Certain business related capital expenditure incurred after 30 June 2001 is deductible to the extent that the business is, was or will be carried on for a taxable purpose. The following types of capital expenditure may qualify for deduction:
- expenditure to establish your business structure-such expenditure includes the costs of incorporating a company or creating a partnership or trust through which you will carry on your business but does not include the costs of acquiring a franchise or goodwill
- expenditure to convert your business structure to a different structure-such as the costs of transferring your business assets to a partnership because you have decided to start carrying on your business through a partnership rather than as a sole trader
- expenditure to raise equity for your business
- costs of defending your business against a takeover
- costs to the business of unsuccessfully attempting a takeover
- costs of liquidating a company that carried on a business and of which you are a shareholder, and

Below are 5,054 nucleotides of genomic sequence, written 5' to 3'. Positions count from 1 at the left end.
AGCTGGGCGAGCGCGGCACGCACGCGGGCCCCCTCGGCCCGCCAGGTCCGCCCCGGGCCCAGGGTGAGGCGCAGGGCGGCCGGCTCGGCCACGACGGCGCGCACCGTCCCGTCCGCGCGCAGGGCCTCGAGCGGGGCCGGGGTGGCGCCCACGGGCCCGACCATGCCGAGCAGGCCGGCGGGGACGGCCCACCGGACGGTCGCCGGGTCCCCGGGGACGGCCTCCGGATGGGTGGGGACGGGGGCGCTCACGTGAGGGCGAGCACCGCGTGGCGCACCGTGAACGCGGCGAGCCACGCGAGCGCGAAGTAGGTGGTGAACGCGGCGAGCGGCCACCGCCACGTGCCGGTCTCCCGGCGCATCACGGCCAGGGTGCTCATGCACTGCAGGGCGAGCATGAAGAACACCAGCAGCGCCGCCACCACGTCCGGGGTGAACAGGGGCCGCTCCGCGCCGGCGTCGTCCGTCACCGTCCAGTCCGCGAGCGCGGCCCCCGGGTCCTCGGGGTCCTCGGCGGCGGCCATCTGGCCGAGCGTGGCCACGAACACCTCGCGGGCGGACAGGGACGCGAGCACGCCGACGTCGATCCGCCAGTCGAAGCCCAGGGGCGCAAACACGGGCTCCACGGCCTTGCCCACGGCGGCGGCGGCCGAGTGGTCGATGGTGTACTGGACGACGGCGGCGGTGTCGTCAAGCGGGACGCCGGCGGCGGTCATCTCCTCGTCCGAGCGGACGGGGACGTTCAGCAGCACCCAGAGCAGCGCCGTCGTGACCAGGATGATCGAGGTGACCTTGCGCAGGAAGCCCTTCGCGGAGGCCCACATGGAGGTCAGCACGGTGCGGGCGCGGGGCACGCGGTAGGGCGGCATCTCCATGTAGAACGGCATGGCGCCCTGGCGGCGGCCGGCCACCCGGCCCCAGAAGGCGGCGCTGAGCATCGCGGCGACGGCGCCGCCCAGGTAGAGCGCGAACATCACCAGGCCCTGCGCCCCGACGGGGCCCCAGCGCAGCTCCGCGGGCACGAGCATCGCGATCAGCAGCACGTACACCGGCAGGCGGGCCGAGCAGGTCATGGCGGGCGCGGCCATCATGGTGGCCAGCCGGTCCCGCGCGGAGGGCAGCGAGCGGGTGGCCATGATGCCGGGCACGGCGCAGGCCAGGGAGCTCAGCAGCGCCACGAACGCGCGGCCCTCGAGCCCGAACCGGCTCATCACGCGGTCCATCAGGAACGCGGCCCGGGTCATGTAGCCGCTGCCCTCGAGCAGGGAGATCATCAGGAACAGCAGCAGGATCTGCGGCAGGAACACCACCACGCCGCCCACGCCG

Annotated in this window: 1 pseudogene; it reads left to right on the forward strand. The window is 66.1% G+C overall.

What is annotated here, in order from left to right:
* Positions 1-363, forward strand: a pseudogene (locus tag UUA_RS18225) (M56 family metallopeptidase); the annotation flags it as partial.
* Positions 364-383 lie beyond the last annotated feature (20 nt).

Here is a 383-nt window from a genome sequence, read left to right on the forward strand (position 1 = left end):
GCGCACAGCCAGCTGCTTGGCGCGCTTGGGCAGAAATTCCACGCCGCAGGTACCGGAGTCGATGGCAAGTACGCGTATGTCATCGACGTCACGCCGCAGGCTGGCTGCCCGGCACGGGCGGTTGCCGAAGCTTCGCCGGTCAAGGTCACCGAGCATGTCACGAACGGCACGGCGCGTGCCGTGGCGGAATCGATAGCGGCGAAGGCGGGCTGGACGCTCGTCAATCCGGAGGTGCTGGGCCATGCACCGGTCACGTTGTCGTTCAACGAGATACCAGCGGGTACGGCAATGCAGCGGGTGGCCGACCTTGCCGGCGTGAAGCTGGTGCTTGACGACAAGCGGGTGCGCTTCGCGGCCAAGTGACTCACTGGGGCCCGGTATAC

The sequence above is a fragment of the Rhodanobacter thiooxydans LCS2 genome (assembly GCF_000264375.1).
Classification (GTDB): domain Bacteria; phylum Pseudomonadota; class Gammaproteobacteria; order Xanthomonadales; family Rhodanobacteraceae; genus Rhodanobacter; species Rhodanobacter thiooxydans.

- costs to stop carrying on your business-such as the legal costs of terminating the services of employees when the business ceases.
The deduction cannot be claimed for capital expenditure which:
- can be deducted under another provision
- forms part of the cost of a depreciating asset or of land
- relates to a lease
- would be taken into account in working out a profit or loss
- would be taken into account in working out a capital gain or a capital loss or
- is specifically not deductible under the income tax laws-such as a fine.
If the expenditure arises from a non-arm's length dealing and is more than the market value of what it was for, the amount of the expenditure is taken to be that market value.
You deduct 20% of the expenditure in the year you incur it and in each of the following four years.
A recoupment of the expenditure may be included in your assessable income.